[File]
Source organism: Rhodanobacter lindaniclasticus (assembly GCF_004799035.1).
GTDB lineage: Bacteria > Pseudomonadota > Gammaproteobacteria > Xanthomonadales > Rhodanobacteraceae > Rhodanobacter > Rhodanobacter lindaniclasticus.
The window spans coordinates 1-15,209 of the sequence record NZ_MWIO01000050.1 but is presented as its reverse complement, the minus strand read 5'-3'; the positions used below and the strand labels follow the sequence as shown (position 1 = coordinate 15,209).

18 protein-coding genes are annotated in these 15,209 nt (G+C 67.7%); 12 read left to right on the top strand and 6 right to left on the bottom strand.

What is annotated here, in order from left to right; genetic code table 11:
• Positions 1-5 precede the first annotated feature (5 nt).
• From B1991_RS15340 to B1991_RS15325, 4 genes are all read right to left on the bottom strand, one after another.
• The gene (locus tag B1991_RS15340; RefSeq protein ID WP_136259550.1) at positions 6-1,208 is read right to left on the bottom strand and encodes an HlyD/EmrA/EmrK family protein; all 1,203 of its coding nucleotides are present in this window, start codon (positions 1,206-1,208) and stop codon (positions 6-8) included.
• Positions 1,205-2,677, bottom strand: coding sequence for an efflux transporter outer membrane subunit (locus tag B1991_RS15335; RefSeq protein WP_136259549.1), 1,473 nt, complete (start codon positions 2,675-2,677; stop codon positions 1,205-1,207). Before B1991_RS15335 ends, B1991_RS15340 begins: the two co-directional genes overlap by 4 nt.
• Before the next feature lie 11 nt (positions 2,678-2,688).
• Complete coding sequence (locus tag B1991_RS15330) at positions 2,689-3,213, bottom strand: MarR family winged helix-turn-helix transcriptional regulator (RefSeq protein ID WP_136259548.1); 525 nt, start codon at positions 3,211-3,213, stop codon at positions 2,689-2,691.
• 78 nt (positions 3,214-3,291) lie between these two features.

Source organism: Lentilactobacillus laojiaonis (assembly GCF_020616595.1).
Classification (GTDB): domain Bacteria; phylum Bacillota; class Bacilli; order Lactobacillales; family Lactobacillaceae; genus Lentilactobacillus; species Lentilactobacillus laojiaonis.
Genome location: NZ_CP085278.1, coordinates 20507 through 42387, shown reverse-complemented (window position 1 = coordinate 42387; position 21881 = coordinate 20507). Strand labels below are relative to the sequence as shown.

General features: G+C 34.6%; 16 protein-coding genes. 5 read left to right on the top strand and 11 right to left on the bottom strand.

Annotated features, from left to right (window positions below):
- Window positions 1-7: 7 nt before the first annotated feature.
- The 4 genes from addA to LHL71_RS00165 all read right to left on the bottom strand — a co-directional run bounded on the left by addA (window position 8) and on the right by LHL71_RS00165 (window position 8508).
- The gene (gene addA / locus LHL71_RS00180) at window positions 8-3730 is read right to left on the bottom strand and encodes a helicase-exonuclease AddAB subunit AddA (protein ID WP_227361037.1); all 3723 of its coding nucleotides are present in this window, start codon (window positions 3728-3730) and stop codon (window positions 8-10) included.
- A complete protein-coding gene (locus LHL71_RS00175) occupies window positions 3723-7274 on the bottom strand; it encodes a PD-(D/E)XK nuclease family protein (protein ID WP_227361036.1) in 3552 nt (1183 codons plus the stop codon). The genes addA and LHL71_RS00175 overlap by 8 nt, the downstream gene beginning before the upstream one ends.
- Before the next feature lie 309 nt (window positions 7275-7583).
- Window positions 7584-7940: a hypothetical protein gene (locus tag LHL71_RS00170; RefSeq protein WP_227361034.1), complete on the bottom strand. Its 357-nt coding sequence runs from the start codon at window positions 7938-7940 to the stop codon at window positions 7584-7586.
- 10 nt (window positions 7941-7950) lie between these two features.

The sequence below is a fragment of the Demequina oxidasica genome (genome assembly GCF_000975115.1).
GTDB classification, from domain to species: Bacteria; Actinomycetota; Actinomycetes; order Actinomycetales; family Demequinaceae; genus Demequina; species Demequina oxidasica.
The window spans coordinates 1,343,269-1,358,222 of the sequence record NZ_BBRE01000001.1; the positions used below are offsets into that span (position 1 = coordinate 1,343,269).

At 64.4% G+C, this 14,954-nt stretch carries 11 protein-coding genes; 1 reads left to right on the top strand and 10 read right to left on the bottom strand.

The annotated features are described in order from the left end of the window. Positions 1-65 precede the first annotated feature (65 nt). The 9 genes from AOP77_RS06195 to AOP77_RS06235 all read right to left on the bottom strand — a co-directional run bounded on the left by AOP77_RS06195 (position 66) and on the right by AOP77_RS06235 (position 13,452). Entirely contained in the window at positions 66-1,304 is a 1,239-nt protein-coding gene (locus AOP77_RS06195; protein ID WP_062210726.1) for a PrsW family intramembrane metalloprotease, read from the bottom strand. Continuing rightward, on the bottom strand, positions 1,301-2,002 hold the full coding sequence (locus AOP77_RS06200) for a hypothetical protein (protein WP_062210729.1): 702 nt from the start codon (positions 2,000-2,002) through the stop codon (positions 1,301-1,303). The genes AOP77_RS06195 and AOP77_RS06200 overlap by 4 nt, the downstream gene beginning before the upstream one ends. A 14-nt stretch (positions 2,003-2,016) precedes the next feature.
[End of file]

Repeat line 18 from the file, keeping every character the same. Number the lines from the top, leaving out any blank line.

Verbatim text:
- Window positions 1-7: 7 nt before the first annotated feature.